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Wednesday, April 24, 2024
The Observer

Professor embroiled in abortion debate raises $9k for legal expenses

Editor’s note: This article includes excerpts of strong language.

When Tamara Kay posted a sign on her door advocating her office as a “SAFE SPACE to get help and information on ALL healthcare issues and access — confidentially and with care & compassion,” she unleashed a media firestorm that found its way to national headlines.

Kay says the aftermath has pushed her to weigh legal action against the University and the Irish Rover. In December, she hired a lawyer. In January, fellow global affairs professor Susan St. Ville organized a GoFundMe page that, as of April 4, has raised $9,422 to support Kay’s potential legal expenses. Around $1,000 of those donations poured in after The Cut published a story about Kay’s grievances with the University on Monday.

“At this point, the cost of retaining legal representation has placed a significant burden on Prof. Kay and her family,” the page says. “We are seeking funds to offset the legal costs Professor Kay is incurring as she tries to secure the protection for safety and academic freedom not only for herself but for all Notre Dame faculty, staff and students.”

Courtesy of University of Notre Dame
Sociology and global affairs professor Tamara Kay, who has come under fire for a controversy regarding her advocacy for abortion rights.

The online fundraising page states any funding that exceeds legal costs will be donated to organizations that support survivors of Indian Residential Schools, including the Legacy of Hope Foundation.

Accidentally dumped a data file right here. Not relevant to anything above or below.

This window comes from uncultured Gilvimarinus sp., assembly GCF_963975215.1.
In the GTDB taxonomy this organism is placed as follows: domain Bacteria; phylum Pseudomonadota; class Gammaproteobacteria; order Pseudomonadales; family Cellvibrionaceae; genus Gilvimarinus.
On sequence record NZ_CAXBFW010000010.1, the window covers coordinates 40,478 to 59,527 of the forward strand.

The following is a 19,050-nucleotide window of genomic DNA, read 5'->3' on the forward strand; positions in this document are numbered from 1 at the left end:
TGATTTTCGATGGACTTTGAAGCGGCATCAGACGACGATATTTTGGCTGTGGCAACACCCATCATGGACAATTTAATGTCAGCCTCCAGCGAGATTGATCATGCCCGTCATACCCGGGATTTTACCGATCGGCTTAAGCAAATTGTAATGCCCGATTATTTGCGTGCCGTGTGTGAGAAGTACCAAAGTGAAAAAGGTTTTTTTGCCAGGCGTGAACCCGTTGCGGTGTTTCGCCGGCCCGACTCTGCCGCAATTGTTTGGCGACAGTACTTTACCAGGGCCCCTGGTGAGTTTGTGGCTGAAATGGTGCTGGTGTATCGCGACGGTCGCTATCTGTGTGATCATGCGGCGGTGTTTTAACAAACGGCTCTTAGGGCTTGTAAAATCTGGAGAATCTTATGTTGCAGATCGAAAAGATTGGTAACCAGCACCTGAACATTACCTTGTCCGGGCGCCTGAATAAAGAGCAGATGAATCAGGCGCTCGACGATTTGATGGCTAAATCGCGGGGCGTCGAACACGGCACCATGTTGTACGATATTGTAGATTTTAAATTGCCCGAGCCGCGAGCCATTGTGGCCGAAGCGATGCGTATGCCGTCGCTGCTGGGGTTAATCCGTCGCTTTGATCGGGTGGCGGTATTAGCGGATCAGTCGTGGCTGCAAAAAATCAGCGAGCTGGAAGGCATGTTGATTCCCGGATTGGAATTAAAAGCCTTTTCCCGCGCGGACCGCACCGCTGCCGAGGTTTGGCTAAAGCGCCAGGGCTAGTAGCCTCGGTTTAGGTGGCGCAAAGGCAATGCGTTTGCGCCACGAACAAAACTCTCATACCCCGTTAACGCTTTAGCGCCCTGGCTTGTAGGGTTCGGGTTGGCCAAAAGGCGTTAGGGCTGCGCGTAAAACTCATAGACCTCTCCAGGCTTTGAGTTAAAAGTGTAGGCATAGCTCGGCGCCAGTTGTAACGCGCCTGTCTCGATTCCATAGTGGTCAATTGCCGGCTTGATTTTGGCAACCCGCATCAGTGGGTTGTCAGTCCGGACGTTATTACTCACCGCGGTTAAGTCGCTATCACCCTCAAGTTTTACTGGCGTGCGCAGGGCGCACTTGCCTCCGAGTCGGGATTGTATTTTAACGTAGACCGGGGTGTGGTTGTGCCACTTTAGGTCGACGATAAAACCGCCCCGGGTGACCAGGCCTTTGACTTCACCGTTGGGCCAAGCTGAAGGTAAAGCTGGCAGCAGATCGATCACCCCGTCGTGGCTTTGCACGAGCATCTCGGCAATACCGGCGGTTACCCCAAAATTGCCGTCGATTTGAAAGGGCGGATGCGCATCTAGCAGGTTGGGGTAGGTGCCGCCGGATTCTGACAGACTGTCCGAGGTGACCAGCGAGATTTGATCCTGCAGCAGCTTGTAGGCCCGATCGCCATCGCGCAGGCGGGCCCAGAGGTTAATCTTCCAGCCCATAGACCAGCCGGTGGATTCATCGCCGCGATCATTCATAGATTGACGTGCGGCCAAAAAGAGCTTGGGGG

Kay and the GoFundMe description reported that she has received harassment and remains dissatisfied with the University’s efforts to protect her safety and academic freedom.

As Kay told The Cut, one such message read: “Tamara Kay should be a** f***d under Touchdown Jesus at noon.” Others were filled with similar threatening or inappropriate language.

The Irish Rover, a self-professed Catholic, conservative newspaper run by Notre Dame students and faculty advisors, reported that the sign on Kay’s door and a capital letter “J” meant that she was willing to help Notre Dame students access abortions, citing since-deleted tweets that mention information on how to attain Plan C pills and emergency contraception.

Kay did not respond to requests for comment on the meaning of the signage previously on her door. No students reached out to her while the sign was up or since it has been taken down. The signage remained on display for 10 days before meeting with Maura Ryan, vice president and associate provost for faculty affairs, and R. Scott Appleby, the dean of the Keough School, Kay told The Cut.

After the backlash began, Kay tweeted: “The note on my door was not about abortion. And the University knows this, but neither they, nor I can comment on what happened to prompt it. I’ll say no more about that. But I do, of course, fully support abortion rights and the policy implications of abortion bans are horrific,” according to Fox News.

University spokesperson Dennis Brown said that Kay’s signage and social media activity implied that she was offering medical advice on abortions.